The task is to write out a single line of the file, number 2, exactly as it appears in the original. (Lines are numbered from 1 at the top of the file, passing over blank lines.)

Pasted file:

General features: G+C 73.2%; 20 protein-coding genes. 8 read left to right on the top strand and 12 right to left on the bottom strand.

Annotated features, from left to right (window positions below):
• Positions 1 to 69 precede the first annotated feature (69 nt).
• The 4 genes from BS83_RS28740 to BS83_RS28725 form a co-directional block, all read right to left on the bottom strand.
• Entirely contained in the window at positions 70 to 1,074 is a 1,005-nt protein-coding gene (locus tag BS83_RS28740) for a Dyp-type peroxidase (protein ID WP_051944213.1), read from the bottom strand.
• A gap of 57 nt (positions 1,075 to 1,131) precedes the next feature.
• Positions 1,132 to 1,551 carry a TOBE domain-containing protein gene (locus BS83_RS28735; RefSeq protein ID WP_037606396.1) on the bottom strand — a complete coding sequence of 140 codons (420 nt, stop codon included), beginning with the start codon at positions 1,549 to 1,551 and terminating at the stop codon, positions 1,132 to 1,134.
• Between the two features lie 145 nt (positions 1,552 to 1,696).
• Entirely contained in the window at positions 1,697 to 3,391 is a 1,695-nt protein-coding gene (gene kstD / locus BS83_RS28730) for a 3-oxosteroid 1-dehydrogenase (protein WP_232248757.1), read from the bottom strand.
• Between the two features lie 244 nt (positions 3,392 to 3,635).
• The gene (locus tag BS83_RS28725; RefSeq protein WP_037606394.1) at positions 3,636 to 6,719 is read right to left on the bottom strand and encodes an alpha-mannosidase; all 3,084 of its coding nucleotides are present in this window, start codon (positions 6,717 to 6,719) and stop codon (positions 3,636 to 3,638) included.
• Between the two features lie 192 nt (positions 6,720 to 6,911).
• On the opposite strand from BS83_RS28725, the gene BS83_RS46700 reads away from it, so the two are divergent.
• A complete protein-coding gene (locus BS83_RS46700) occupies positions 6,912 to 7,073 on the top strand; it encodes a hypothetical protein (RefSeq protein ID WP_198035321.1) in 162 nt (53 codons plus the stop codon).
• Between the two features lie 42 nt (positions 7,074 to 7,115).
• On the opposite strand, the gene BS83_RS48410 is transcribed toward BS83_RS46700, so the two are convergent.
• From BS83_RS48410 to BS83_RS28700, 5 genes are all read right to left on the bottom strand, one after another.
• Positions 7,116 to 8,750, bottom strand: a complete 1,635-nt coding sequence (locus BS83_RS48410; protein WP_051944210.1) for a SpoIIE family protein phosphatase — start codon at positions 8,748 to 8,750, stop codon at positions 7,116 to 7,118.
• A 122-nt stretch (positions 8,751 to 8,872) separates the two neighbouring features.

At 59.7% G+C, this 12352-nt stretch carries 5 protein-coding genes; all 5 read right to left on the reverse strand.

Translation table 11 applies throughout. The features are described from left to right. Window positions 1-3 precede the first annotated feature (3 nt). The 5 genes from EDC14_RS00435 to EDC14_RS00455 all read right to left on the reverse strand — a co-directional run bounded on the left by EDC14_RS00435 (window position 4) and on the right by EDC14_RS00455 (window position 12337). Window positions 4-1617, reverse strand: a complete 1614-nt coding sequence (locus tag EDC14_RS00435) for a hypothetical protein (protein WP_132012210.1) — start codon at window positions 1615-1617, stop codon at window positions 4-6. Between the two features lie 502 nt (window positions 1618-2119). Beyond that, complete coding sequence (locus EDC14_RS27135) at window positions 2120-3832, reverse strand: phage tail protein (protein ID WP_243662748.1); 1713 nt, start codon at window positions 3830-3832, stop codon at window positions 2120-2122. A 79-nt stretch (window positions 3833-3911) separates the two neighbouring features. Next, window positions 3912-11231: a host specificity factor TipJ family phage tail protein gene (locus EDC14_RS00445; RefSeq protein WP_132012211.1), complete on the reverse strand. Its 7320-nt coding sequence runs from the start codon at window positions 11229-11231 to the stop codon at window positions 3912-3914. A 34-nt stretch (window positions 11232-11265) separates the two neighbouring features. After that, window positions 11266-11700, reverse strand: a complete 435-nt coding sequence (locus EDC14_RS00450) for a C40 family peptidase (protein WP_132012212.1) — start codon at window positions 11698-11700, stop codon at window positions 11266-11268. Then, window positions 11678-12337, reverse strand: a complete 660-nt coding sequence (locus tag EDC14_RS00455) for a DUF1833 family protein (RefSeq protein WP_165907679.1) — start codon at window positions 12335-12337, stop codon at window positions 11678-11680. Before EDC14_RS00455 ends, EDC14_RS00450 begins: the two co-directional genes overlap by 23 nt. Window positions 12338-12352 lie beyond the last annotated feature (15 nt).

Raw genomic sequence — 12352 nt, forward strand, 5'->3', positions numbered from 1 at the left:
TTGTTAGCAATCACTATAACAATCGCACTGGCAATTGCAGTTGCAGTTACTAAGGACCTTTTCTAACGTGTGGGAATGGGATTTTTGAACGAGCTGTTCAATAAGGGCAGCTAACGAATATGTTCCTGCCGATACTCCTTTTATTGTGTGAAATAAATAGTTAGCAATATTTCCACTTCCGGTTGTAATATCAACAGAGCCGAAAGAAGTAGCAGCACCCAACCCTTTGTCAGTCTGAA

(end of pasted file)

Annotated features, from left to right (window positions below):